After the first edition on the French Riviera in 2013, the second Summer School of the GRAINES network will take place in Vienna from 10 – 14 June 2014. This year’s theme will be “The European City in Transformation: from the Early Modern Period to the Present”.
A Call for Papers has been issued, and applications are welcome until 15 March 2014. Please send a project proposal (max 1,000 words) and a one-page CV to Markian Prokopovych.
Download the Call for Papers
In 2015 we hope to host a joint GRAINES – FUTH (Flying University of Transnational Humanities) at St Andrews.
Transnational history has been broadly defined as being interested in connections across borders as well as in flows of goods, people, ideas across, through and above nations. As a perspective or way of seeing transnational history has been characterised as being primarily concerned with people as actors that create webs of connections as well as circulations, honeycombs and nodes of interaction across borders.
St Andrews’ Centre for Transnational History, in collaboration with GRAINES, is organising a three-day conference/workshop on the next two themes:
– How to marry transnational and spatial history
– Learning transnational tools and increasing digital skills to serve transnational history
When? 8-10 June 2014
Where? School of History, St Andrews, UK
Convenors: Dr Bernhard Struck, Dr Konrad Lawson
A call for papers and workshops is now open. Proposals (max. 250 words) can be submitted to Dr Bernhard Struck (email@example.com) by 10 January 2014.
Download Call for Papers
From the Autumn 2013 onwards, Stéphane Van Damme (former professor at Sciences Po Paris and co-coordinator of the 2013 Summer School in Menton) holds the chair of History of Science at the European University Institute in Florence. Although he has moved with his family to Italy, he will certainly continue to keep close ties with the members and the doctoral students of the GRAINES network. We wish him a successful start in his new job! His new e-mail-address is firstname.lastname@example.org.
On behalf of the GRAINES team we would like to thank all participants and, in particular, all our key note speakers who stayed for the entire time of the Menton summer school for making this a very inspiring meeting discussing broad issues in European history. Some impressions of “From the Margins” can be found here under #Menton2013 and @Menton.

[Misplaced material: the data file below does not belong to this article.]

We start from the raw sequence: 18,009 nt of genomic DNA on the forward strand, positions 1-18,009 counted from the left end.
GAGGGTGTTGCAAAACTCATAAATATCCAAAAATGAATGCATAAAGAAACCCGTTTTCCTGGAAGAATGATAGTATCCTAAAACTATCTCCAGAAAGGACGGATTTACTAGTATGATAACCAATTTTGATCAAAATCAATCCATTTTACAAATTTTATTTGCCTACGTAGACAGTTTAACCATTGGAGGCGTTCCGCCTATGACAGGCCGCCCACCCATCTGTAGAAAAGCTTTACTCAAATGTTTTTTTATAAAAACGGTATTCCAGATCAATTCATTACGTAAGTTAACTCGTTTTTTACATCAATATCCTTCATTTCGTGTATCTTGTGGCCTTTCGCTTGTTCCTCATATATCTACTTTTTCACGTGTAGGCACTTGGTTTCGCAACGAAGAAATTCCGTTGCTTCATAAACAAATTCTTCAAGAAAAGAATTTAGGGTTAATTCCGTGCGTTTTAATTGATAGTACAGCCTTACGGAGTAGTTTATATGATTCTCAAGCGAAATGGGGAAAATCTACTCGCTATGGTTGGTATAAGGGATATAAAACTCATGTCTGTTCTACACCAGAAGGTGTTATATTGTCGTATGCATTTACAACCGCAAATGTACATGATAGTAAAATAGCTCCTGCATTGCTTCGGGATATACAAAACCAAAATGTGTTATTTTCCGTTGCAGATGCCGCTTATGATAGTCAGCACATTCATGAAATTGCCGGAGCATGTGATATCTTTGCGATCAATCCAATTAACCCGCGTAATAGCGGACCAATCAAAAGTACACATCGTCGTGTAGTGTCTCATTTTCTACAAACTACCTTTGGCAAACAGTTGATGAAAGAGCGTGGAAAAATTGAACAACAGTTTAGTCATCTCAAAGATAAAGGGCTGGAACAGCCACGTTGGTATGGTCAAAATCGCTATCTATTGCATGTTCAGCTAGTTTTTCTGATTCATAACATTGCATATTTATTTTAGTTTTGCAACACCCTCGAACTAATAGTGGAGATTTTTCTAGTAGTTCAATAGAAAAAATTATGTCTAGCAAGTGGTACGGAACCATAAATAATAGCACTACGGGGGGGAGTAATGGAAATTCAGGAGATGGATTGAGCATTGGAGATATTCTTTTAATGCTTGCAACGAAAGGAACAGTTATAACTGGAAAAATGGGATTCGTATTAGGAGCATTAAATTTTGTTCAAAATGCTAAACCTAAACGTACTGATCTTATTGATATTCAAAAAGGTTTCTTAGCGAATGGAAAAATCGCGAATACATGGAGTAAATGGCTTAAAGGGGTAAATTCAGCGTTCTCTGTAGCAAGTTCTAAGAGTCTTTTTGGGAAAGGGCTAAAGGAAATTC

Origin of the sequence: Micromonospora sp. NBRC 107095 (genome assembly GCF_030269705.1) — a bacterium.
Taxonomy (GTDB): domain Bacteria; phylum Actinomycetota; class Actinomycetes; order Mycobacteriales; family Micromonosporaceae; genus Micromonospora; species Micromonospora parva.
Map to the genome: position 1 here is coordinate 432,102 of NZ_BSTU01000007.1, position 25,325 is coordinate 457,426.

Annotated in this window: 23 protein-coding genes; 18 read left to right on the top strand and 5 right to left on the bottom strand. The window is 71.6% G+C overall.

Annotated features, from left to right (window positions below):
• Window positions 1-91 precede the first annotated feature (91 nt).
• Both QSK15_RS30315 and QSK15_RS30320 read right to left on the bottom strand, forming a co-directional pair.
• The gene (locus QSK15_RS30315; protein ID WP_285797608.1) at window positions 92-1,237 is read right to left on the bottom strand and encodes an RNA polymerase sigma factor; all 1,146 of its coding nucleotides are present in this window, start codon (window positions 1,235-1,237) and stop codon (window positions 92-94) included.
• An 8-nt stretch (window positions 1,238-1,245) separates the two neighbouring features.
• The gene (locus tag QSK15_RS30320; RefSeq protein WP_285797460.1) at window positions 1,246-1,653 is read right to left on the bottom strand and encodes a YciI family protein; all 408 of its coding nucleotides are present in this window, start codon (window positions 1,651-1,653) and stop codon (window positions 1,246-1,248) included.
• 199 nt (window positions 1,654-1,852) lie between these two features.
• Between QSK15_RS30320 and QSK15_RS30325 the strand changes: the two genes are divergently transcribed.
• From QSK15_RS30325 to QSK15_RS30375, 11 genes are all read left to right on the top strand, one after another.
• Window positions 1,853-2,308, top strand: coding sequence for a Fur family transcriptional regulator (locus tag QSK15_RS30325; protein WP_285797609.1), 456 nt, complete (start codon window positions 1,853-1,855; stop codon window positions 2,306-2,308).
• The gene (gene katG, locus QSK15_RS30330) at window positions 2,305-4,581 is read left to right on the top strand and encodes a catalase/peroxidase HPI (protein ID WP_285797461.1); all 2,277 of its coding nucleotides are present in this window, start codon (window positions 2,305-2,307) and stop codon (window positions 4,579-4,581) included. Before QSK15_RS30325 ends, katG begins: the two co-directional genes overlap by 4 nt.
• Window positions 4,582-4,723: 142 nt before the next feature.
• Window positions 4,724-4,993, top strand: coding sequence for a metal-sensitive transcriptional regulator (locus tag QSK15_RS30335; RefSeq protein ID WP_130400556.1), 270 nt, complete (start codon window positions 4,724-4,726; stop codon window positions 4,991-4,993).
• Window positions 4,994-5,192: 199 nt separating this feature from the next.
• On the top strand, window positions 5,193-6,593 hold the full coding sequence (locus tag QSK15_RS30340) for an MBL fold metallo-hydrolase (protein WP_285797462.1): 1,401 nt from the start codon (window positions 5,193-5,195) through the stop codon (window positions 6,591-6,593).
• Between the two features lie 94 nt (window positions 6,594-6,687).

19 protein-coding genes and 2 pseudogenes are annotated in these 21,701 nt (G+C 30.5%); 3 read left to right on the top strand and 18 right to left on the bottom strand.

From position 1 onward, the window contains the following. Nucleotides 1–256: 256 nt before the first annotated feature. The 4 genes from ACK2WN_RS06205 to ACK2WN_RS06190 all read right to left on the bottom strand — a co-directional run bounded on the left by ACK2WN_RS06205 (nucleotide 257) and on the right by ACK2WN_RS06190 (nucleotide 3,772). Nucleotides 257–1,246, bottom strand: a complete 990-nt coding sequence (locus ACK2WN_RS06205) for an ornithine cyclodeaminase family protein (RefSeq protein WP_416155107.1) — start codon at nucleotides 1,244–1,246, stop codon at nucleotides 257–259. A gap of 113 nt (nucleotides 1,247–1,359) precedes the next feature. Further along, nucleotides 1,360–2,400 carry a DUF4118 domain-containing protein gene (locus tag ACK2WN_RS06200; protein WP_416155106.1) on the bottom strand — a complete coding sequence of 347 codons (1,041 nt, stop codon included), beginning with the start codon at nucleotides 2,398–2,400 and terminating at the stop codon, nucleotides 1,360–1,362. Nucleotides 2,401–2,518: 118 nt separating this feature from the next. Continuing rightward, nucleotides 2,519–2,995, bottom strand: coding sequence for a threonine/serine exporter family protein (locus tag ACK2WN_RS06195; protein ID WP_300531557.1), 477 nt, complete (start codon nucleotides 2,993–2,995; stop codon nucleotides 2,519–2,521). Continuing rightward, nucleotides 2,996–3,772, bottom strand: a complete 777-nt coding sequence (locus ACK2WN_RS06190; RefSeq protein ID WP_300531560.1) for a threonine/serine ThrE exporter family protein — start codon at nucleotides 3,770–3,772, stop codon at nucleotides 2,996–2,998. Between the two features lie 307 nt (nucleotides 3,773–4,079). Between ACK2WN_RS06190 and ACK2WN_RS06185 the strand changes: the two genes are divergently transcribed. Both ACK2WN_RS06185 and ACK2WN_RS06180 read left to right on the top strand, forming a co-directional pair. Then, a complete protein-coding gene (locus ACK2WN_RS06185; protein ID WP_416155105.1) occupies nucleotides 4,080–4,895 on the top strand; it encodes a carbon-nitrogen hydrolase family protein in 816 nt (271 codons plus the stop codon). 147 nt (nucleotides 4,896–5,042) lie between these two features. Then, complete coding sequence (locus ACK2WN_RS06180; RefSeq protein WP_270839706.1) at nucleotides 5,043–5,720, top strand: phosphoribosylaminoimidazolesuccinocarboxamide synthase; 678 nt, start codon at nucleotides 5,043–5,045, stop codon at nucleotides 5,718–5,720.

(Above: Karin Kuchler, Vienna, presenting @Menton)
In Reading Groups, Project Discussions and following the Key Notes the summer school had lively and broad debates on borders and border regions as for instance following Akiyoshi Nishiyama’s (Tokyo) fascinating Japanese view on the Alsace-Lorraine Reichsland and how Japanese experts tried to learn from this European borderland for the practice of Japanese Empire around 1900. How to frame European history with but beyond the nation was discussed in panels on Circulations and Trading Zones as well as in discussions on readings and projects on Cores and Peripheries.
Discussing European history from the margins, often with a “transnational awareness” rather than along strict definitions, and with perspectives from Kiev, Basel, London, Greece, Galway or Budapest – to name just a few – is a great experience on its own. While there were moments of vagueness, openness and at times the plea to “define terms and concepts”, the awareness grew that Menton was “histoire croisée” in practice, speaking with Michael Werner and Bénédicte Zimmermann (one of the key texts of the meeting). Rather than defining and fixing terms that might suit one perspective or a particular project, Menton showed that reflexivity and multi-perspectivity enriches the view on Europe – a small but complex and globally interconnected continent as Monica Juneja’s (Heidelberg) inspiring Key Note on the circulation of art works from India in the late Mogul Empire to Europe and the Habsburg palaces in particular in the 18th century showed.
(Above: A well-deserved break after lively discussions @Menton)
Equally important as the stimulating discussion are the many ties between scholars and institutions, across languages and discipines that were knitted at Menton. It is our mission to enhance students PhD students’ experiences by allowing them to easily move between GRAINES institutions or join them from outside as visiting scholars for some time. Some of the participants will soon be moving from one place to another and will, thus, be adding new perspectives to their research from a different place and from a different institutional culture.
The Menton summer school gave us the opportunity of planning ahead. We are most likely looking at a summer school in Vienna in 2014 and in St Andrews in 2015. In terms of smaller meetings some students have signalled an interest in getting together for a workshop on post-colonial theory and concepts and their relevance in their respective research areas. Another group, most likely steered from St Andrews for a start, will start planning a series of smaller meetings for mapping and visualising transnational flows and connections. In terms of organising the network we invite interested students to join the GRAINES Steering Committee. Together we are aiming to develop the web-based GRAINES network further as a hub and repository for research in European history.